I grew up on oatmeal. My cheeks were like a foot ball and I loved to stuff my face with porridge made from oatmeal every day. I have not eaten porridge since …
t was the early seventies and my mom had just started working. Me and my sister, spoiled with home cooked food every day, suddenly become part of the spoiled-kids-who-got-home-cooked-food-but-now-must-eat-fast-food-generationen. She tried pizza … Noo …. hamburger …. no! mashed potatoes in a box …. … never in our lifves! meat soup in a can….are you kidding?!
t is minus eight degrees Celcius in Skåne and the snow is covering the entire ground around my cottage. The Swedish winter is here to stay and what to do, but to arrange a perfect perfect winter barbecue.
I’ve got myself a mentor! And not just any mentor, but one of our greatest Swedish chefs who trained many of today’s top chefs, such as Daniel Berlin – Thomas Drejing.
Cabbage is not very romantic. Many people associate cabbage with dull, oily pizza salad, but then you should know that cabbage works the room at the fine dining restaurants as we speak and is considered a real delicacy.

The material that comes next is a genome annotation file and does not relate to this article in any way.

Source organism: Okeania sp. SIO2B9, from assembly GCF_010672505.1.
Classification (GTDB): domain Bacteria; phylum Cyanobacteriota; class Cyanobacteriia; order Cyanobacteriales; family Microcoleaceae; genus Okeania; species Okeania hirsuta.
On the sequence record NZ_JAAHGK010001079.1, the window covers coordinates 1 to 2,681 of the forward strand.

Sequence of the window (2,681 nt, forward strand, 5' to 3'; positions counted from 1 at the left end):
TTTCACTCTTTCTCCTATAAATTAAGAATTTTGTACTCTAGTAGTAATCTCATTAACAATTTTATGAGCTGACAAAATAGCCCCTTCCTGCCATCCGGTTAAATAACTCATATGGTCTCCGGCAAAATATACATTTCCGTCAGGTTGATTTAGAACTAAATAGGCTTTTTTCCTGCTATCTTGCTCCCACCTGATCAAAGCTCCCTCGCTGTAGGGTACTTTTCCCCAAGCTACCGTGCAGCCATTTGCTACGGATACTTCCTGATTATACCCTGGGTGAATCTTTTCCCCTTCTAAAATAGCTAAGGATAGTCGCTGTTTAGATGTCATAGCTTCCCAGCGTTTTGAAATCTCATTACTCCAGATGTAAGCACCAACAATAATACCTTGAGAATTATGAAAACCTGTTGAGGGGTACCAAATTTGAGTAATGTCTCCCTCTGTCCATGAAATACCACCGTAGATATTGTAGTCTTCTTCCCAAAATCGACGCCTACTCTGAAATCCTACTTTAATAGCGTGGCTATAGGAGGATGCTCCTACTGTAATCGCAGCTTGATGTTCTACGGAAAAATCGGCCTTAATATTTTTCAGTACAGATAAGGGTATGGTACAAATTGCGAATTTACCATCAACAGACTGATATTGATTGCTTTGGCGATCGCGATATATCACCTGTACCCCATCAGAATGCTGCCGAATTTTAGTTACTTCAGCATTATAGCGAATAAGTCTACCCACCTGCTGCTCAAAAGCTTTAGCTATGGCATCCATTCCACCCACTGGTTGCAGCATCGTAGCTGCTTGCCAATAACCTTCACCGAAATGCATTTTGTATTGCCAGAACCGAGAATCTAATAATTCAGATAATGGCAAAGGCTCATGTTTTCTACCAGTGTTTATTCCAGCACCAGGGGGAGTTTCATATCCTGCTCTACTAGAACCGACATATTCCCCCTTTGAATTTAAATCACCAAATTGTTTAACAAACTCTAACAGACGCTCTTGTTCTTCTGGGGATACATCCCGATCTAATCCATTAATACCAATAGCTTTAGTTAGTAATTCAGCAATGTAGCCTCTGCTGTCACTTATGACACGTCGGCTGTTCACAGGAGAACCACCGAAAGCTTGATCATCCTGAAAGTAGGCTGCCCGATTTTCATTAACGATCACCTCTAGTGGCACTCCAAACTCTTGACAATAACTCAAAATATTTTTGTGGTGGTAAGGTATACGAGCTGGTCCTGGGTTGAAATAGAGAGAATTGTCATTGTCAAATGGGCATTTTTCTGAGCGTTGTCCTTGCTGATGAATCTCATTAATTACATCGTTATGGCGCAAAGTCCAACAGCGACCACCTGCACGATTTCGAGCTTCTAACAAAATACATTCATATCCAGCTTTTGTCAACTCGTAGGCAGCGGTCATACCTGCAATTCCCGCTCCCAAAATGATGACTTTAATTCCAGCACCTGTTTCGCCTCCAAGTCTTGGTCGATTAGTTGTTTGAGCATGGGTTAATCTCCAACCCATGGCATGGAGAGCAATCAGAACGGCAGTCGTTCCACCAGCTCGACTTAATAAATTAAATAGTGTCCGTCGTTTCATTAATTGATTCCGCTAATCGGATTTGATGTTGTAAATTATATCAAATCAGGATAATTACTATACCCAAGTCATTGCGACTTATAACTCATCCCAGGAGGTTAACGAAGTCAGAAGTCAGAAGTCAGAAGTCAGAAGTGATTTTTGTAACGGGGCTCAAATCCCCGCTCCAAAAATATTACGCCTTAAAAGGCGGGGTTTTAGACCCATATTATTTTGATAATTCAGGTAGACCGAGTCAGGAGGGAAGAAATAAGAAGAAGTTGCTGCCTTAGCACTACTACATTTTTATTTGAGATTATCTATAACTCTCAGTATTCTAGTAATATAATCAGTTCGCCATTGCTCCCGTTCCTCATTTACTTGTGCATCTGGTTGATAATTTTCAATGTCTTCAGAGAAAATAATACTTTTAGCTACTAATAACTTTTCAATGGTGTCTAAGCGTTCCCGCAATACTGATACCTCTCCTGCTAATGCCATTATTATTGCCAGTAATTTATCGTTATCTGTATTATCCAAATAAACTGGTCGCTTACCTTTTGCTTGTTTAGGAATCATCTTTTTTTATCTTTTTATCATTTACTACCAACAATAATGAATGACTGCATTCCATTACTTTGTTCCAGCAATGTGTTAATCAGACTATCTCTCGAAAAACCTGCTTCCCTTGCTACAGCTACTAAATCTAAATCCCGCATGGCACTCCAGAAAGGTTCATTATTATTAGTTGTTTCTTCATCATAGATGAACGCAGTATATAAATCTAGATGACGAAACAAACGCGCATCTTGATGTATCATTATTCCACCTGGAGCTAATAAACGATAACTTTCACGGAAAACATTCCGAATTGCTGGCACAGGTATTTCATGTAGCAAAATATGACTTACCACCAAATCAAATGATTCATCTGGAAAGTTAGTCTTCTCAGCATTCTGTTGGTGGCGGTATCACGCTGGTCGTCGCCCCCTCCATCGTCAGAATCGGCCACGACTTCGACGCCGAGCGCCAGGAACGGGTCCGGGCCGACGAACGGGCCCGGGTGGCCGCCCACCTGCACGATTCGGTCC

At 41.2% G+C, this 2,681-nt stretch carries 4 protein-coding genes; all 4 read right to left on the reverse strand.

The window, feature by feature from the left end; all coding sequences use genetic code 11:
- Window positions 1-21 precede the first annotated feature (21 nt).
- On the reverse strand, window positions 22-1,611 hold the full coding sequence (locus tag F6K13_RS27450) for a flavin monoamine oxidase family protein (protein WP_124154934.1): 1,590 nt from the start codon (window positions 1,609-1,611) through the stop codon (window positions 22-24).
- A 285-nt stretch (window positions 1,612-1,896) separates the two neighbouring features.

I’ve tried making sourdough once before, but even though I nursed them tenderly, they died and since then I have not tried again. Mourned probably a tad .
I love to cook, eat food and drink good wine and just enjoy all the glory … but after a while it might become a bit too much of a good thing.
It´s almost the end of 2012 and time “to ring the bell for 2013!” It feels just as exciting every year to recharge and look forward to new adventures. But if I look back on 2012, it has been a fantastic food-year.
I love to pickle herring, and a Swedish Christmas dinner wouldn´t be right without it.
The Christmas ham is king at the Swedish Christmas dinner, wich we celebrate on the 24th of december. And during all the years I have made it the same way as my mother always did – baked in foil in 170 degrees celcius (338 degrees F) for about 3 hours and then aftercoated it with mustad, egg and breadcrumbs.